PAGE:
"I was so nervous about this one," Lindland admitted. "I've put on shows on holidays and other occasions, but I was really concerned about this one." He didn't need to be as MMA fans came out in droves to support him and "The Natural," who was ringside throughout the event.
In the night's main event, Enoch Wilson (Pictures) and Travis Bush fought a rematch of their last fight in Sportfight XVIII when the judges ruled the contest a draw. That match, coupled with Wison's recent media exposure on MSNBC's Warrior Nation probably fueled the large turnout for tonight's event. From the outset it was apparent that both men wanted this fight badly.
In the first, Bush showed extreme aggression by repeatedly taking Wilson to the ground. Wilson, himself a highly decorated wrestler couldn't stop Bush's assault and found himself working hard to hold off the determined grappler. Bush secured Wilson's back, but had difficulty doing anything from there. Wilson managed to get up and slam Bush down hard, however the tough Bush worked his way out and got another takedown of his own, clearly frustrating Wilson. The round ended too close to call.
In round two Wilson put Bush against the ropes. Bush looked for a guillotine but it wasn't there, so he went for Wilson's back, but again was unsuccessful. It was a wrestlers' war that got neither man anywhere after three minutes. Somewhere along the way, Wilson as cut over his right eye and began bleeding. Wilson detected the blood and started punching from the guard, connecting with a couple. But then he lost top position and found himself on the defensive with Bush in his own guard. Bush attempted an arm-triangle choke, but it wasn't there. The round ended with Bush on top.
Not wanting to rely on the judges again, both men come out swinging in round three, with Wilson getting the better of the exchange. In the clinch, Wilson landed several knees and cut Bush below the eye, but then he was back in Bush's guard before Bush transitioned to his back. Again Bush had difficulty advancing his position. Wilson then exploded with what little energy he had left and began raining down hammer fists.
Moments later, though, Bush somehow reversed Wilson and was back on top. Bush certainly looked fresher and more aggressive. The fight ended with a flurry of punches in the guard, but none did any damage. Once again this fight goes to the judges.
This time there was a decision and it was a unanimous one, as all three judges score it 29-28 in favor of the more aggressive Travis Bush, who's the new Sportfight lightweight champion.
"It went pretty much how I wanted it to," Bush said afterward with ice on his eye. "He's a great wrestler, but I just had better skills tonight."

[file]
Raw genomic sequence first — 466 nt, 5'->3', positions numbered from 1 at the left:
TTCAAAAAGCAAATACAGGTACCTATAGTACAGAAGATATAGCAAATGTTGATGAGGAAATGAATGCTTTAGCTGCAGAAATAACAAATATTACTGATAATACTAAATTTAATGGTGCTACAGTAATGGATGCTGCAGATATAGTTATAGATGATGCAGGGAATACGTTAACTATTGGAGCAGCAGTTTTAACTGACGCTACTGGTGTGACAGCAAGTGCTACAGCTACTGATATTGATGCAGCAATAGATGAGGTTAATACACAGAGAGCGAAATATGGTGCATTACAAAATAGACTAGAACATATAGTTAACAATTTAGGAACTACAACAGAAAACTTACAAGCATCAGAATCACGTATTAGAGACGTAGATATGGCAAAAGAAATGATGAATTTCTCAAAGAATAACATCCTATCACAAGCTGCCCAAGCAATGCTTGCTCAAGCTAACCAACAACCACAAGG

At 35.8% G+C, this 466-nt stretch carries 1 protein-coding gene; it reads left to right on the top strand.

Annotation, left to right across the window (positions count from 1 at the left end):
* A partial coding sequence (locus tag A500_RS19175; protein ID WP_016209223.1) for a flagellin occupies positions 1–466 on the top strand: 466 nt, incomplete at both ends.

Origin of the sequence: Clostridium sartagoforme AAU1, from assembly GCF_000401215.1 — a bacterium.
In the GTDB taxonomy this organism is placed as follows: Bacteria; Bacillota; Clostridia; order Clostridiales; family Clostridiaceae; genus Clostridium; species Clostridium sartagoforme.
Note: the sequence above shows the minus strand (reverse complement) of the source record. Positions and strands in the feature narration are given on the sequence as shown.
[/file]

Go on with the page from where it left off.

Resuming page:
Wilson had to agree: "He's just a cock-strong kid. He kept coming and kept me off balance. I couldn't get my game plan going as well as I wanted to."
In the night's co-main event, "Fast" Eddy Ellis (Pictures) brought a wealth of MMA knowledge into the ring against Ed Nuno, who hadn't fought since last October, for the Sportfight welterweight championship.
With a three-fight winning streak on the line, Ellis came out blazing and looked sharp. It looked as if the pair got together before the fight and agreed to display their high-flying kicking skills, as they traded several high and low kicks to each other's legs and heads. Ellis, bleeding first from the nose, showed defiance by taunting Nuno momentarily as Nuno threw punches. Ellis got a takedown and trapped Nuno against the ropes, where he established side-control. The round ended with Ellis on top, where he displayed good sportsmanship by helping Nuno up. It was close, but Ellis appeared to win the round.
In the second, Nuno came out striking again. With kickboxer Chris Wilson shouting instructions to Nuno from his corner, the fight turned into a stand-up war. However it was Ellis who took advantage with big kicks to Nuno's legs.
"Fast" Eddy used these kicks to set up a takedown, where he then worked from Nuno's half-guard. Ellis eventually took Nuno's back and tried desperately for a rear-naked choke, which Nuno defended against. With 20 seconds left in the round, Nuno suddenly exploded, rolled over and delivered three crushing blows to Ellis' head, knocking him out. Nuno wins by KO at 4:53 the second to capture the Sportfight welterweight championship.
On the undercard, light heavyweight "Judo" Jon Krohn took on Lion's Den fighter Whisper Goodman. Coming off an unimpressive decision win in the IFL, Krohn looked to make tonight's fight against the shredded abs-bearing Goodman more exciting. Too bad no one told Whisper.